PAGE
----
G7 foreign ministers' visit UNESCO heritage shrine in Japan, before their working dinner session. Rough Cut (no reporter narration).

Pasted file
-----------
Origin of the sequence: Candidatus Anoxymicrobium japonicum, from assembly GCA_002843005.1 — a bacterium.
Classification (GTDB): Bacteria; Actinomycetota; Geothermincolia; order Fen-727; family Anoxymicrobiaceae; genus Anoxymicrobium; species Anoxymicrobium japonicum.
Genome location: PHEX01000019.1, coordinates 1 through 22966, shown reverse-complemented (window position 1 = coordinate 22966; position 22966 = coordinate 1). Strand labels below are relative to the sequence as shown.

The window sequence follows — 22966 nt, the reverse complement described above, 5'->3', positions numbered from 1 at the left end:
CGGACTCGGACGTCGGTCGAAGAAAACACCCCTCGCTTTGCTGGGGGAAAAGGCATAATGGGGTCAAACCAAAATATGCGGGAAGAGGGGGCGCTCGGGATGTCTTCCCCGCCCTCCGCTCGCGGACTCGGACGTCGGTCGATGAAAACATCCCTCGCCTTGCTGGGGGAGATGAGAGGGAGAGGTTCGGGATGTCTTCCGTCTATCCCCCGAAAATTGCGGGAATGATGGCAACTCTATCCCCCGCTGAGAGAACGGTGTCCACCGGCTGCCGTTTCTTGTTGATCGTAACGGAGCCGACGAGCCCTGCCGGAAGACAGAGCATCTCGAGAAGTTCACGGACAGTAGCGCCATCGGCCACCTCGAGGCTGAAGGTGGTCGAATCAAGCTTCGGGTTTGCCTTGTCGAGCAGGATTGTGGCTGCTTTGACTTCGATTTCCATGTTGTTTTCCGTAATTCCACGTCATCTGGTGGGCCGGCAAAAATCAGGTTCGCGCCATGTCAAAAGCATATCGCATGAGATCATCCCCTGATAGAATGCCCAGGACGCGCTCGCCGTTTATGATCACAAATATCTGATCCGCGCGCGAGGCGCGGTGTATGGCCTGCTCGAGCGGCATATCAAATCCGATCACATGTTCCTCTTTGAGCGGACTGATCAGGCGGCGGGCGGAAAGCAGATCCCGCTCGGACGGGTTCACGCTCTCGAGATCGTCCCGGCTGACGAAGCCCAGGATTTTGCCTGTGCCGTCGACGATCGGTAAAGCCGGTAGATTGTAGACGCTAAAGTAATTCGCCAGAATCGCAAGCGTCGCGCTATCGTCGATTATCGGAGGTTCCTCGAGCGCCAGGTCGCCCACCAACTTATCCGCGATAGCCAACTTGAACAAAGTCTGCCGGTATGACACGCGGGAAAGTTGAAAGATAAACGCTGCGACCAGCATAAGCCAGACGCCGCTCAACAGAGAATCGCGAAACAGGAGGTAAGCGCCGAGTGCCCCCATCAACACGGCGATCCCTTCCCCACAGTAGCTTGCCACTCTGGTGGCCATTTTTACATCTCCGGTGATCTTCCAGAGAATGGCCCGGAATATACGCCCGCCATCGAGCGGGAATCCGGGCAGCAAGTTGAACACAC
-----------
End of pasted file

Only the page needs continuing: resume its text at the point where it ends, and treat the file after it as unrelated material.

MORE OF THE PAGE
STORY: The Foreign Ministers of the Group of Seven Industrialized Nations (G7) took a break from their working day on Sunday (April 10) to visit the UNESCO World Heritage site of Itsukushima Shrine, known for its "float shrine gate". The shrine, located off the island, floats above the Japan's Seto Inland Sea on stilts at high tide. The island is located a hour away by boat from the city of Hiroshima, where the G7 Foreign ministers' meeting was taking place earlier on Sunday, and also the venue of the working dinner of the ministers. Japanese Foreign Minister Fumio Kishida, who presides over the two-day annual meeting this year and is a native of Hirohsima city, said earlier on Sunday that they will be discussing anti-terrorism steps, maritime security and issues related to North Korea, Ukraine and the Middle East. U.S. Secretary of State John Kerry is set to join his counterparts from Britain, Canada, France, Germany, Italy and Japan on Monday (April 11) to visit an atomic bomb museum and lay flowers at a cenotaph for nuclear bomb victims, becoming the first in his post to do so. The move could possibly pave the way for a never-before visit to Hiroshima by a U.S. president when Barack Obama attends the annual meeting of G7 leaders in Japan next month. During World War II, a U.S. warplane dropped a nuclear bomb on Hiroshima on Aug. 6, 1945, reducing the city to ashes and killing 140,000 people by the end of that year. Three days later, the United States dropped an atomic bomb on Nagasaki. Japan surrendered six days later. Maritime security is also on the cards after China rattled nerves in the region with its controversial reclamation work in the South China Sea. Kishida is scheduled to hold a final news conference as chair of the G7 meeting of foreign ministers on Monday afternoon, and will announce several G7 statements on issues including nuclear disarmament and maritime security.